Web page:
Virtual Event
Join us for the next HashiConf Digital October 12-15, 2020 Register for Free

Enforce Policy with Sentinel [Team & Governance]

team & governance

Upload your Sentinel policy set to Terraform Cloud

After you have successfully tested your policy with the Sentinel CLI, you are ready to apply it to a real infrastructure setting by uploading it to Terraform Cloud.


For this tutorial you will need:

»Write a Policy Set

Create a new file called sentinel.hcl in your learn-sentinel-policies directory which is the configuration file Terraform uses to apply your policies and how strictly to enforce them. If you have multiple policies in your policy repo, they must be listed here. Terraform Cloud applies them in the order they appear in this file.

policy "restrict-s3-buckets" {
    enforcement_level = "hard-mandatory"

Add this new file to your GitHub repository.

$ git add sentinel.hcl

Commit and push the new file to your remote policy repository

$ git commit -m "Adding sentinel config file" && git push

Notice the configured enforcement_level for the policy you created. There are three levels of enforcement associated with policies in Terraform Cloud: advisory, soft mandatory, and hard mandatory. From most permissive to least permissive:

AdvisorySoft MandatoryHard Mandatory
Logged but allowed to passTeams based permissions for overridesDefault enforcement level
Overrides logged for audit if the policy failsThis policy must pass
Only way to override is to explicitly remove the policy

»Connect the policy set

In the Terraform Cloud UI, navigate to Settings > Policy Sets > Connect a new policy set.

Policy Sets

Select the policy set repository you just created as the source. For more information or for other VCS connection settings, visit our documentation on VCS Integrations.

Policy Sets Continued

Terraform Cloud applies policy sets either across your organization, or to specific workspaces. Choose the workspace with your example Terraform configuration sentinel-example. Add and save to create the policy set.

Your policy sets appear in the Policy Sets Settings and you can edit the policy set permissions and scope:


»Trigger a Sentinel Check

Change into your Terraform configuration directory.

$ cd ~/learn-sentinel-tfc

Edit your file with a failing ACL.

## ...
resource "aws_s3_bucket" "bucket" {
  bucket = "${var.refix}-${}"
-  acl    = "public-read"
+  acl    = "public-read-write"
## ...

Run the Terraform apply command in your terminal.

$ terraform apply

Your organization policy check returns false in your terminal and you cannot apply this configuration.

Running apply in the remote backend. Output will stream here. Pressing Ctrl-C
will cancel the remote apply if it's still pending. If the apply started it
will stop streaming the logs, but will not stop the apply running remotely.

Preparing the remote apply...

To view this run in a browser, visit:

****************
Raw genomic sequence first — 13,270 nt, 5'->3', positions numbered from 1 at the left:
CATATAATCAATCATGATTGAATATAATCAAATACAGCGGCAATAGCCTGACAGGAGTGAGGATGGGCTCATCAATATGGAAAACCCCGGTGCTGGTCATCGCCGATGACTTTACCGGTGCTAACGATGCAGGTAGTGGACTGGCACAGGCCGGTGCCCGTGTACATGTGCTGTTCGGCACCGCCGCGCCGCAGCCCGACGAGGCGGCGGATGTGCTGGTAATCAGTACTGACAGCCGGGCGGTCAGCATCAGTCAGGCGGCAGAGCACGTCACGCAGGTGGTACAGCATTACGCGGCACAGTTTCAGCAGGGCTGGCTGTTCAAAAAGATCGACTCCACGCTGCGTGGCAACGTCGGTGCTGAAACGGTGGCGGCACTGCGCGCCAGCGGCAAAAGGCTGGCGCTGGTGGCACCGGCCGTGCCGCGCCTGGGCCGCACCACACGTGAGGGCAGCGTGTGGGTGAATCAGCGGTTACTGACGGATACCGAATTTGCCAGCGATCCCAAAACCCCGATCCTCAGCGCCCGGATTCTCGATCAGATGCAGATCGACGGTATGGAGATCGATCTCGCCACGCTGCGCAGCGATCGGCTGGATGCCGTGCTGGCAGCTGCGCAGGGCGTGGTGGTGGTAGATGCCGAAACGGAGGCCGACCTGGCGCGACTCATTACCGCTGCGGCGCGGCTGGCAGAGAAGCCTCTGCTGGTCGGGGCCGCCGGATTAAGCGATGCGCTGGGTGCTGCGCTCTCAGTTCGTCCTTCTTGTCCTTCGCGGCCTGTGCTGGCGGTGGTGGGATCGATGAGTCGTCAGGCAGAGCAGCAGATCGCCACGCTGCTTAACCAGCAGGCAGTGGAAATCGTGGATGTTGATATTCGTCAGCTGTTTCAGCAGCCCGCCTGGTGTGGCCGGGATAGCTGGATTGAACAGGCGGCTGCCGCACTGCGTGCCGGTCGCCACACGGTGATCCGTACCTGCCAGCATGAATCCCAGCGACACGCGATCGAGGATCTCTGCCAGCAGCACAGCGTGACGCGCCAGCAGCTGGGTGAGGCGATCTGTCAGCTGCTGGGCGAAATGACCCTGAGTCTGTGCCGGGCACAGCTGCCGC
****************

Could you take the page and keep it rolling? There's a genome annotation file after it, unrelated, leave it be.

Waiting for the plan to start...

Terraform v0.12.24
Configuring remote state backend...
Initializing Terraform configuration...

## ...

Organization policy check:

========================= Results for policy set: learn-sentinel-policies ========================

Sentinel Result: false

Sentinel evaluated to false because one or more Sentinel policies evaluated
to false. This false was not due to an undefined value or runtime error.

1 policies evaluated.

## Policy 1: learn-sentinel-policies/restrict-s3-buckets (hard-mandatory)

Result: false

FALSE - ./restrict-s3-buckets.sentinel:34:1 - Rule "main"
  FALSE - ./restrict-s3-buckets.sentinel:35:6 - acl_allowed
    FALSE - ./restrict-s3-buckets.sentinel:28:5 - all s3_buckets as _, buckets {
    buckets.change.after.acl in allowed_acls

FALSE - ./restrict-s3-buckets.sentinel:27:1 - Rule "acl_allowed"

Error: Organization policy check hard failed.

Revert your changes in your file to the original parameters.

## ...
resource "aws_s3_bucket" "bucket" {
  bucket = "${var.refix}-${}"
-  acl    = "public-read-write"
+  acl    = "public-read"
## ...

Run terraform apply again to observe a successful policy check.

$ terraform apply

Your successful policy check returns true and gives you a prompt to approve the changes. Type yes.


Organization policy check:

========================= Results for policy set: learn-sentinel-policies ========================

Sentinel Result: true

This result means that Sentinel policies returned true and the protected
behavior is allowed by Sentinel policies.

1 policies evaluated.

## Policy 1: learn-sentinel-policies/restrict-s3-buckets (hard-mandatory)

Result: true

TRUE - ./restrict-s3-buckets.sentinel:34:1 - Rule "main"
  TRUE - ./restrict-s3-buckets.sentinel:35:6 - acl_allowed
    TRUE - ./restrict-s3-buckets.sentinel:28:5 - all s3_buckets as _, buckets {
    buckets.change.after.acl in allowed_acls
  TRUE - ./restrict-s3-buckets.sentinel:35:22 - bucket_tags
    TRUE - ./restrict-s3-buckets.sentinel:15:5 - all s3_buckets as _, buckets {
    all required_tags as rt {
        buckets.change.after.tags contains rt

TRUE - ./restrict-s3-buckets.sentinel:27:1 - Rule "acl_allowed"

TRUE - ./restrict-s3-buckets.sentinel:14:1 - Rule "bucket_tags"


Do you want to perform these actions in workspace "sentinel-example"?
  Terraform will perform the actions described above.
  Only 'yes' will be accepted to approve.

  Enter a value:

»Destroy your infrastructure

Your apply operation creates real resources. Run the terraform destroy command to avoid unnecessary charges to your AWS account.

$ terraform destroy

»Further reading